Writing is a nebulous field with many individual paths and modes of practice. A novelist is a broad term, but is baked into a firmer identity with genre guidelines, stylistic modes of practice, and market audience expectations. Technical writing is the same. But, ask yourself, why does having a “definition” matter so much? Do we not have a professional identity without a dictionary definition as to what a technical communicator does?
For many people, writing is a magical task. You stare at the page and BOOM! Words appear without apparent effort. Writers make it look easy to twist language into a comprehensible labyrinth of complex ideas presented in a usable way. The layperson, or someone who struggles with the concept of writing, doesn’t see the extreme effort of mental, intellectual, and research oriented preparation that went into that BOOM moment. You move a rock from point A to point B and the work is tangible. It is acknowledged because it can be seen. However, mental work is often disregarded because the average person can’t see it.
A writer takes a walk to consider the tangle of research and comes back to pound out the initial draft of the instruction manual the software designers have requested. The designers see a person read through their jumble of information, take a long lunch break that involved a walk, and then see an end result. What they don’t see because no one has invented a way to peer into someone else’s thought process is the mental process behind the words.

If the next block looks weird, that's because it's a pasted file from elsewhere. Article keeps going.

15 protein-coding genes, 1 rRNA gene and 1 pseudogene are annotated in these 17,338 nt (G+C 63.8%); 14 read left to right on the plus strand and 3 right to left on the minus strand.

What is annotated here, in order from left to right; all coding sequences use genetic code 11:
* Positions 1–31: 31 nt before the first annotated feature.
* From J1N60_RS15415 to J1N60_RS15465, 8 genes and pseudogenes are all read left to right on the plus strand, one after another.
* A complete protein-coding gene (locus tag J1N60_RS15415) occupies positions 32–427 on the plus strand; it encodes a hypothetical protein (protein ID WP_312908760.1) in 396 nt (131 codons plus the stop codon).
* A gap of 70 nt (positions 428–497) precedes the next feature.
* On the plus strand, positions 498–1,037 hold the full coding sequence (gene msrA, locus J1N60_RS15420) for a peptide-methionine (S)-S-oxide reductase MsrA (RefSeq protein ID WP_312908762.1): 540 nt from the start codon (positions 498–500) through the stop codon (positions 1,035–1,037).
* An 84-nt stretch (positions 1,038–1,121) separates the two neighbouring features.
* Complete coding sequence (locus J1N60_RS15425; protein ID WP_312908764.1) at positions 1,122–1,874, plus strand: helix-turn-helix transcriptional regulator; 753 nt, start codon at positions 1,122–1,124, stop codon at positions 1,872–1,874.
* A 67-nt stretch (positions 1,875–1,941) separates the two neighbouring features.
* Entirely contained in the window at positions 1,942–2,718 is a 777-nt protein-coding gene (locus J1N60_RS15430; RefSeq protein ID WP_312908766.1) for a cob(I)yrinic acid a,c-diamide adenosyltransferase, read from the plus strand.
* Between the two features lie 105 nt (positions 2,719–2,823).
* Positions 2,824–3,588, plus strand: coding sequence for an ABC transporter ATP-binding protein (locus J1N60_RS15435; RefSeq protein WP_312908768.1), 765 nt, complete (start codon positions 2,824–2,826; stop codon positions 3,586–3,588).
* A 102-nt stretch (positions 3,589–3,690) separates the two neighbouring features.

Just as those thoughts cannot be mapped, the field of technical communication also cannot. What is an effective communicator? That’s a subjective question depending on need. For the above mentioned software company, an effective communicator is one who can wade through the jargon, complex information, and foreign language associated with their code to present a clear guide a layperson can use. For a stock market analysist, it is being able to observe, analyze, and predict trends and convey that information to their superiors and the public. To a quality control specialist, it is being able to look at various reports regarding the product they are asked to review and remove the subjectivity laying bear the truth of product’s viability. In each of these cases, the educational background, research approach, professional expectations, and personality bear a strong influence on the end result.
I suppose I argue that communicators in general, and technical communicators specifically, are bound by the expectations of their tasks. Writing technical manuals for Microsoft requires a different skill set than writing instructions to put together a table for Target. Because of the skill specific requirements, I don’t feel the field can be effectively mapped, defined, or condensed into a neat package. There is no pretty red bow, but that doesn’t mean it’s not a field bearing important and critical tasks. Just ask that person turning the instruction sheet upside down to see if the diagrams make more sense because the written instructions were too confusing to follow.